As the Obama administration recedes into history, policymakers would be well advised to rethink the feasibility of taxpayer-funded renewable energy schemes.

In just a few weeks, the Solar Foundation, a Washington-based nonprofit group, will release its latest annual report touting growth figures for solar jobs while it also warns against policies that could result in layoffs.

But the hard reality is that even as solar energy became politically fashionable, it remained economically unsound.

Just ask Elon Musk, the South African-born, Los Angeles-based renewable energy business mogul who had his electric car company bail out his solar energy company last year.

Neither company has been able to stand on its own two feet, and neither company has been turning a profit. But because both companies have been heavily subsidized, Musk was able to have U.S. taxpayers foot the bill to have one failing company bail out another.

The good news is there are some on Capitol Hill who are beginning to ask some hard questions about the taxpayer-funded welfare payments pumped into failing industries.

Last year, the Senate Finance Committee and the House Ways and Means Committee launched probes into tax incentives paid to solar companies.

With the change in administration, it is possible there might be an end to the solar investment tax credit, which has been propping up failing solar enterprises on the taxpayer dime. So, expect the Solar Foundation to double down on its talking points in its upcoming report.

In America, anyone is free to lobby and push for their own personal policy preferences. Federal and state officials who have the power to give preferential treatment to this industry should know there are all kinds of conflicts of interest that should be taken into account.

For starters, the Solar Foundation is closely aligned with the Solar Energy Industries Association, a trade group that advocates on behalf of those that manufacture and install solar energy equipment.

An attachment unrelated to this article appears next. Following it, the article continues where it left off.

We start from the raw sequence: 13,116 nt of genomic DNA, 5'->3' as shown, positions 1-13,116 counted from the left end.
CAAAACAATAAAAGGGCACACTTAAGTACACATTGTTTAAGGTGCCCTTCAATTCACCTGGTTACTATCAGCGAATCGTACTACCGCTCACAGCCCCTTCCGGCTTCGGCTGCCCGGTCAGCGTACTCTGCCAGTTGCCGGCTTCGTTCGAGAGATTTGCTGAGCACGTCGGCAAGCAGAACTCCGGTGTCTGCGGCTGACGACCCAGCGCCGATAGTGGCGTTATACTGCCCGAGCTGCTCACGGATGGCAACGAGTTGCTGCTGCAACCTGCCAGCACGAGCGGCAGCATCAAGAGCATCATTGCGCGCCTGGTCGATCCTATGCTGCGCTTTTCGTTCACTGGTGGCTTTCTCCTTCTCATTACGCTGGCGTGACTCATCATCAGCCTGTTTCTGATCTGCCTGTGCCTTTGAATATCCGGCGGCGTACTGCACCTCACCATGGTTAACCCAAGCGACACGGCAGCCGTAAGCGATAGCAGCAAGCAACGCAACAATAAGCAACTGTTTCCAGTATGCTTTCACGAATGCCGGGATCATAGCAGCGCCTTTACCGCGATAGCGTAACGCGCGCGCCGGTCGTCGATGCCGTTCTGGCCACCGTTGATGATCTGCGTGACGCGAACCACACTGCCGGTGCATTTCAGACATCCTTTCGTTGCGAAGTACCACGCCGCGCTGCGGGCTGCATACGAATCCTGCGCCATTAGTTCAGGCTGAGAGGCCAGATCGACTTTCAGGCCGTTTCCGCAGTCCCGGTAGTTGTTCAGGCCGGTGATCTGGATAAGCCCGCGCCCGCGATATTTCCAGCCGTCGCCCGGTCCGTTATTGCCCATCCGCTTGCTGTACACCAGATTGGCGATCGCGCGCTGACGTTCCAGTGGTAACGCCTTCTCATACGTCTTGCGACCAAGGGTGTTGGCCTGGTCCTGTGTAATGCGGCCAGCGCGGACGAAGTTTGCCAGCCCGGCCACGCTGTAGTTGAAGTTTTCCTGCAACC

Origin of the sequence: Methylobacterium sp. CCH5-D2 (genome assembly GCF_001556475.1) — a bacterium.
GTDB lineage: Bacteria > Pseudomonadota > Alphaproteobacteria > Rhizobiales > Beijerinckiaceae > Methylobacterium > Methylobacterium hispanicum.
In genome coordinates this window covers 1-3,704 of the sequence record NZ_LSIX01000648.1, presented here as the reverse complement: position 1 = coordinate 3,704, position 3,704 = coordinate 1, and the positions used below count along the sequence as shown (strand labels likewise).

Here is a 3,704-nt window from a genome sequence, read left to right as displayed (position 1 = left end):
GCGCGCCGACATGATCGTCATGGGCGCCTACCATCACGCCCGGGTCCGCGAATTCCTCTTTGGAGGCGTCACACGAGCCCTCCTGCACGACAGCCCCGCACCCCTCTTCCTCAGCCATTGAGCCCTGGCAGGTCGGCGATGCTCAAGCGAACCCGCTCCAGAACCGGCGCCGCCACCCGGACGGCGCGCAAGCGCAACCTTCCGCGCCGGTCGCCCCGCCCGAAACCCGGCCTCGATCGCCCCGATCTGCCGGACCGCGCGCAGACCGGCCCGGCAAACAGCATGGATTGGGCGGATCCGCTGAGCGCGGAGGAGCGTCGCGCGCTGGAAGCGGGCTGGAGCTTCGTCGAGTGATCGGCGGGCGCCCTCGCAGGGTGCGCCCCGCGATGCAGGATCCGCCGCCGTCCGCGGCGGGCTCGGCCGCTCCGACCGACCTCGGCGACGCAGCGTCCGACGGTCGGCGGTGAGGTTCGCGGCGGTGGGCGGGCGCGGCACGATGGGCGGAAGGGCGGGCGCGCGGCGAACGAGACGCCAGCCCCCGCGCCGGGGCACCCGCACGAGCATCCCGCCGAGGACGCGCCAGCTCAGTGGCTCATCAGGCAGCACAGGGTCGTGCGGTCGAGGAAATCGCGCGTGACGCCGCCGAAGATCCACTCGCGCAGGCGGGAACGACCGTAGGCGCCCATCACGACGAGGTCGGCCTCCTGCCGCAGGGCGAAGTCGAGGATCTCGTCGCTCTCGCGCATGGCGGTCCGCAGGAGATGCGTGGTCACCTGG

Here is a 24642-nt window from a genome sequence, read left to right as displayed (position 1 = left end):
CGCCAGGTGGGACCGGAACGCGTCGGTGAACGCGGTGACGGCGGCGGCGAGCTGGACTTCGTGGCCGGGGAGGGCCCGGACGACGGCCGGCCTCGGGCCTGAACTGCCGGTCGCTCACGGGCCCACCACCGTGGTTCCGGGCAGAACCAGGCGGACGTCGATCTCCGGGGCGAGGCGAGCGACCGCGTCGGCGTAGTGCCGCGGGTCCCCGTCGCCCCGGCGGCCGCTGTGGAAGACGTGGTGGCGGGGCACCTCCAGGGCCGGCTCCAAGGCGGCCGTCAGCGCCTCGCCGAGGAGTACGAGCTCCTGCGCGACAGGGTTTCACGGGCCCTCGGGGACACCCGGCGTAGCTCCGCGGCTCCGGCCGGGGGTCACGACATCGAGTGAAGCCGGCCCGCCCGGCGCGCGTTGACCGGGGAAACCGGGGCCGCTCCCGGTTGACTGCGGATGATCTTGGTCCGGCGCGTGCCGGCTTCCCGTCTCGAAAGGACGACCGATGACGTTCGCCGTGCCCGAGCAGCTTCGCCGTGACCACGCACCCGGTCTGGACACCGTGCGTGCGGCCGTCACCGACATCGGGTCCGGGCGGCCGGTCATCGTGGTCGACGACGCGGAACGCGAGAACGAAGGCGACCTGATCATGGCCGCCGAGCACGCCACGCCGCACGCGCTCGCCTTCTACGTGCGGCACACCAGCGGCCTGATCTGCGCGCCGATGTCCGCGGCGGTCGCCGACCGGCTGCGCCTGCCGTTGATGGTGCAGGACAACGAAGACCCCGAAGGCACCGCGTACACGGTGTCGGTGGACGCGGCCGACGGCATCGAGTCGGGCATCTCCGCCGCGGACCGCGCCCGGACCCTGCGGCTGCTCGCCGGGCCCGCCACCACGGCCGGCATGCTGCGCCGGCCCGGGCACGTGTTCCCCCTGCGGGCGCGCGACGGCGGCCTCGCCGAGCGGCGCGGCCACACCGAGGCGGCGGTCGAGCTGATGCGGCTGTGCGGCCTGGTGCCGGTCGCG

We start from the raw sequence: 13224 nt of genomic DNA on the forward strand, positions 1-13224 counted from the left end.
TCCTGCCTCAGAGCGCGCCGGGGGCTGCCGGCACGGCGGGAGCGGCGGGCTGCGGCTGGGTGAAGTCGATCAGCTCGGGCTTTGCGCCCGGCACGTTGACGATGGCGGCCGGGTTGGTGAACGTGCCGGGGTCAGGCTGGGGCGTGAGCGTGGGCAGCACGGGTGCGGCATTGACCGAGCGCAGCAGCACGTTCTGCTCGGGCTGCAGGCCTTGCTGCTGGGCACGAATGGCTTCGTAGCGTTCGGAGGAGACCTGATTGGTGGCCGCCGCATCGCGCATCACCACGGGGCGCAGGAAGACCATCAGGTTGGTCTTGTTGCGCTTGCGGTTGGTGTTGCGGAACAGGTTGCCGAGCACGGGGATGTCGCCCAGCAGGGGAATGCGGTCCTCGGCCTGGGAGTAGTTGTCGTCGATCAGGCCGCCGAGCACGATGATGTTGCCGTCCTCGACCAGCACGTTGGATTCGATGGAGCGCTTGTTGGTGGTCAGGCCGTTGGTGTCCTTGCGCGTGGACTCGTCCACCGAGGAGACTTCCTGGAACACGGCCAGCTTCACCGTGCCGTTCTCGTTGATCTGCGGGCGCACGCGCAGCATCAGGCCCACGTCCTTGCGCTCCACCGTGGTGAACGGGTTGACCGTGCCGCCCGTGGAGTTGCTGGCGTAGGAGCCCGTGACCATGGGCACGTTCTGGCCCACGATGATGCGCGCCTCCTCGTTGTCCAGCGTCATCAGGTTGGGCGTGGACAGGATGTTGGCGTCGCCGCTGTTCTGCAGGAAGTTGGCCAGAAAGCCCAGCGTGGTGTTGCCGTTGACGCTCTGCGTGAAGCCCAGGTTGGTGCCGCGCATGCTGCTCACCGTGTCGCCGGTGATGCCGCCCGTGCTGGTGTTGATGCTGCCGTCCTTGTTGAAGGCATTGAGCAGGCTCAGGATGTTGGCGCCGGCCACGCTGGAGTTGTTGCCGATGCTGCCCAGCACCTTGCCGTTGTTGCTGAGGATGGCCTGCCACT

That’s not all. Take a good look at who staffs the foundation and it becomes pretty clear this is not an objective organization.

Andrea Luecke, the foundation’s president and executive director, previously worked for the city of Milwaukee’s U.S. Department of Energy Solar America Cities program “Milwaukee Shines,” where “she helped Milwaukee implement policies aimed at increasing solar energy capacity.”

Deputy Director Pari Kasotia serves on the board of directors of the Iowa Renewable Energy Association and is active with Citizens Climate Lobby.

Program Director Yolanda Seabrooks spent eight years with SunEdison, one of the largest global renewable energy development companies aimed at providing solar photovoltaic systems to municipal, state, federal, utility, and commercial customers.

There’s more, but you get the picture.

The Solar Foundation staff is mainly made up of former solar company and trade association lobbyists and other advocacy positions and has ties to government solar advocacy programs.

Policymakers should not put their faith into a report designed to be an advocacy piece managed by solar advocates and lobbyists to produce an accurate depiction of the solar industry’s contribution to economic development.

Whenever state officials push back against solar power, the foundation’s operatives are quick to respond with scare stories about potential job losses. These stories are parroted by solar companies as well.

In Nevada, for instance, two solar companies threatened to end their operations in the state when the Public Utility Commission decreased the subsidy for net metering, a state-level policy that shifts the cost of a solar system to those who do not have solar.

The story quickly became national news and painted the picture that solar policies should not be reformed if states wanted to avoid any severe economic fallout. But the number of jobs that created in the solar industry remains a bit nebulous.